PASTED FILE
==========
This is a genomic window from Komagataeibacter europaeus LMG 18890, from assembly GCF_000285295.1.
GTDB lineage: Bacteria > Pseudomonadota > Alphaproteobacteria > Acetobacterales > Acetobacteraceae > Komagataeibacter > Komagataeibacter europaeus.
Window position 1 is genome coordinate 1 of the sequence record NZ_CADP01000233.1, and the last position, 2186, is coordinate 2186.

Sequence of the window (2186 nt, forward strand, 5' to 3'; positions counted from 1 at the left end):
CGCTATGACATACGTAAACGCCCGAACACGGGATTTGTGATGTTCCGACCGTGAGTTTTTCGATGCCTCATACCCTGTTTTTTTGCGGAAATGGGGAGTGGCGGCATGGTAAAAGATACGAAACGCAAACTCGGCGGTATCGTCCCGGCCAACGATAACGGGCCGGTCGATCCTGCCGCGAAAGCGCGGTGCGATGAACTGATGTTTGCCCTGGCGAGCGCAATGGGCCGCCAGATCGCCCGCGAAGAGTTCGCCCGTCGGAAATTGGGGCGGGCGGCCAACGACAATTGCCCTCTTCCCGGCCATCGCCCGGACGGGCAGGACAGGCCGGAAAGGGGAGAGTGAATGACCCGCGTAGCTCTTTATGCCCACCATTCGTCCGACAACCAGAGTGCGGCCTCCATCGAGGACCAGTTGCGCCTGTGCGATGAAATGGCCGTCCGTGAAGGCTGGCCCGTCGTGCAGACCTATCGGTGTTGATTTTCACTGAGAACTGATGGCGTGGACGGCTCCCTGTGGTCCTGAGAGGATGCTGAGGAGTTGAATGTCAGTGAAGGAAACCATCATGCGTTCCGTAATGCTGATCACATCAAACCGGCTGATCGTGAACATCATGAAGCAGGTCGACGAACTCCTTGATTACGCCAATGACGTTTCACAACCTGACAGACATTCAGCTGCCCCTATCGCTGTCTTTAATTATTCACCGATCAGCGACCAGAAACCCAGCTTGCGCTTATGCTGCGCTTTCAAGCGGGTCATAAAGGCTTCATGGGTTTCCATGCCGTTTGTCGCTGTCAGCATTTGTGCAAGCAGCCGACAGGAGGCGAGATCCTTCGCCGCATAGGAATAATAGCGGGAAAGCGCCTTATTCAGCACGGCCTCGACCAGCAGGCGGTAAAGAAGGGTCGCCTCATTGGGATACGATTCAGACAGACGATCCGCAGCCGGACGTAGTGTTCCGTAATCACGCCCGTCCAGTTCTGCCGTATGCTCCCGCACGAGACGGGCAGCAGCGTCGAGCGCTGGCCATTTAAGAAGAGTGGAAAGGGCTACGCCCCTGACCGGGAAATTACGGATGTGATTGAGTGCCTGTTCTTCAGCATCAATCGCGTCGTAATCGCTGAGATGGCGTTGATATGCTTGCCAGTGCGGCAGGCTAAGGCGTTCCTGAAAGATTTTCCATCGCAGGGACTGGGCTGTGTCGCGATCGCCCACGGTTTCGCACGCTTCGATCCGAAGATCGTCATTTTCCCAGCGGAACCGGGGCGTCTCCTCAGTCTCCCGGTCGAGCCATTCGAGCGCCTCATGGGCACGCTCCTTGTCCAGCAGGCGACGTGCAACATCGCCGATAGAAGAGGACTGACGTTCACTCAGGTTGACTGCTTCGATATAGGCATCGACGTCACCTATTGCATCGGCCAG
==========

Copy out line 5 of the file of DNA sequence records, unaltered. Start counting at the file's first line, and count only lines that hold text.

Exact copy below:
CGCTATGACATACGTAAACGCCCGAACACGGGATTTGTGATGTTCCGACCGTGAGTTTTTCGATGCCTCATACCCTGTTTTTTTGCGGAAATGGGGAGTGGCGGCATGGTAAAAGATACGAAACGCAAACTCGGCGGTATCGTCCCGGCCAACGATAACGGGCCGGTCGATCCTGCCGCGAAAGCGCGGTGCGATGAACTGATGTTTGCCCTGGCGAGCGCAATGGGCCGCCAGATCGCCCGCGAAGAGTTCGCCCGTCGGAAATTGGGGCGGGCGGCCAACGACAATTGCCCTCTTCCCGGCCATCGCCCGGACGGGCAGGACAGGCCGGAAAGGGGAGAGTGAATGACCCGCGTAGCTCTTTATGCCCACCATTCGTCCGACAACCAGAGTGCGGCCTCCATCGAGGACCAGTTGCGCCTGTGCGATGAAATGGCCGTCCGTGAAGGCTGGCCCGTCGTGCAGACCTATCGGTGTTGATTTTCACTGAGAACTGATGGCGTGGACGGCTCCCTGTGGTCCTGAGAGGATGCTGAGGAGTTGAATGTCAGTGAAGGAAACCATCATGCGTTCCGTAATGCTGATCACATCAAACCGGCTGATCGTGAACATCATGAAGCAGGTCGACGAACTCCTTGATTACGCCAATGACGTTTCACAACCTGACAGACATTCAGCTGCCCCTATCGCTGTCTTTAATTATTCACCGATCAGCGACCAGAAACCCAGCTTGCGCTTATGCTGCGCTTTCAAGCGGGTCATAAAGGCTTCATGGGTTTCCATGCCGTTTGTCGCTGTCAGCATTTGTGCAAGCAGCCGACAGGAGGCGAGATCCTTCGCCGCATAGGAATAATAGCGGGAAAGCGCCTTATTCAGCACGGCCTCGACCAGCAGGCGGTAAAGAAGGGTCGCCTCATTGGGATACGATTCAGACAGACGATCCGCAGCCGGACGTAGTGTTCCGTAATCACGCCCGTCCAGTTCTGCCGTATGCTCCCGCACGAGACGGGCAGCAGCGTCGAGCGCTGGCCATTTAAGAAGAGTGGAAAGGGCTACGCCCCTGACCGGGAAATTACGGATGTGATTGAGTGCCTGTTCTTCAGCATCAATCGCGTCGTAATCGCTGAGATGGCGTTGATATGCTTGCCAGTGCGGCAGGCTAAGGCGTTCCTGAAAGATTTTCCATCGCAGGGACTGGGCTGTGTCGCGATCGCCCACGGTTTCGCACGCTTCGATCCGAAGATCGTCATTTTCCCAGCGGAACCGGGGCGTCTCCTCAGTCTCCCGGTCGAGCCATTCGAGCGCCTCATGGGCACGCTCCTTGTCCAGCAGGCGACGTGCAACATCGCCGATAGAAGAGGACTGACGTTCACTCAGGTTGACTGCTTCGATATAGGCATCGACGTCACCTATTGCATCGGCCAG